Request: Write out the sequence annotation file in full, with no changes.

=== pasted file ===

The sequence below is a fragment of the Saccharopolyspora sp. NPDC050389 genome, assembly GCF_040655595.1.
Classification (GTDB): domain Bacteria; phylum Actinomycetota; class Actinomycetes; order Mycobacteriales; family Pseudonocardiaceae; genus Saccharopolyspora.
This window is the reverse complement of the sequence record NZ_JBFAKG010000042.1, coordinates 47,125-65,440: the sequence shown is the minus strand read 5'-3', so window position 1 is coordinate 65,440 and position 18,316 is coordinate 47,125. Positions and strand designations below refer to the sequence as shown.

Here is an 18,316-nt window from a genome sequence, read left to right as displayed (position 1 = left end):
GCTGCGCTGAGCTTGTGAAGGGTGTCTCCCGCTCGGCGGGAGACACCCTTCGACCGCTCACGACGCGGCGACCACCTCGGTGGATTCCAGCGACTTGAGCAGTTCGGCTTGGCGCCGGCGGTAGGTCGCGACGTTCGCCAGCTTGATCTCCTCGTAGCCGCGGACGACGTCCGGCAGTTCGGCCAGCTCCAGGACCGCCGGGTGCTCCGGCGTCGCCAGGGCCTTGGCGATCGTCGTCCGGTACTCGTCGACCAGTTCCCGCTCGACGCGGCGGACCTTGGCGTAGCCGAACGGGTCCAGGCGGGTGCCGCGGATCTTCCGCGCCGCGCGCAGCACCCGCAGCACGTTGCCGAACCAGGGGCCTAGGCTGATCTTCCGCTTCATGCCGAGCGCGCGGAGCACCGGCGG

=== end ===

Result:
The sequence below is a fragment of the Saccharopolyspora sp. NPDC050389 genome, assembly GCF_040655595.1.
Classification (GTDB): domain Bacteria; phylum Actinomycetota; class Actinomycetes; order Mycobacteriales; family Pseudonocardiaceae; genus Saccharopolyspora.
This window is the reverse complement of the sequence record NZ_JBFAKG010000042.1, coordinates 47,125-65,440: the sequence shown is the minus strand read 5'-3', so window position 1 is coordinate 65,440 and position 18,316 is coordinate 47,125. Positions and strand designations below refer to the sequence as shown.

Here is an 18,316-nt window from a genome sequence, read left to right as displayed (position 1 = left end):
GCTGCGCTGAGCTTGTGAAGGGTGTCTCCCGCTCGGCGGGAGACACCCTTCGACCGCTCACGACGCGGCGACCACCTCGGTGGATTCCAGCGACTTGAGCAGTTCGGCTTGGCGCCGGCGGTAGGTCGCGACGTTCGCCAGCTTGATCTCCTCGTAGCCGCGGACGACGTCCGGCAGTTCGGCCAGCTCCAGGACCGCCGGGTGCTCCGGCGTCGCCAGGGCCTTGGCGATCGTCGTCCGGTACTCGTCGACCAGTTCCCGCTCGACGCGGCGGACCTTGGCGTAGCCGAACGGGTCCAGGCGGGTGCCGCGGATCTTCCGCGCCGCGCGCAGCACCCGCAGCACGTTGCCGAACCAGGGGCCTAGGCTGATCTTCCGCTTCATGCCGAGCGCGCGGAGCACCGGCGG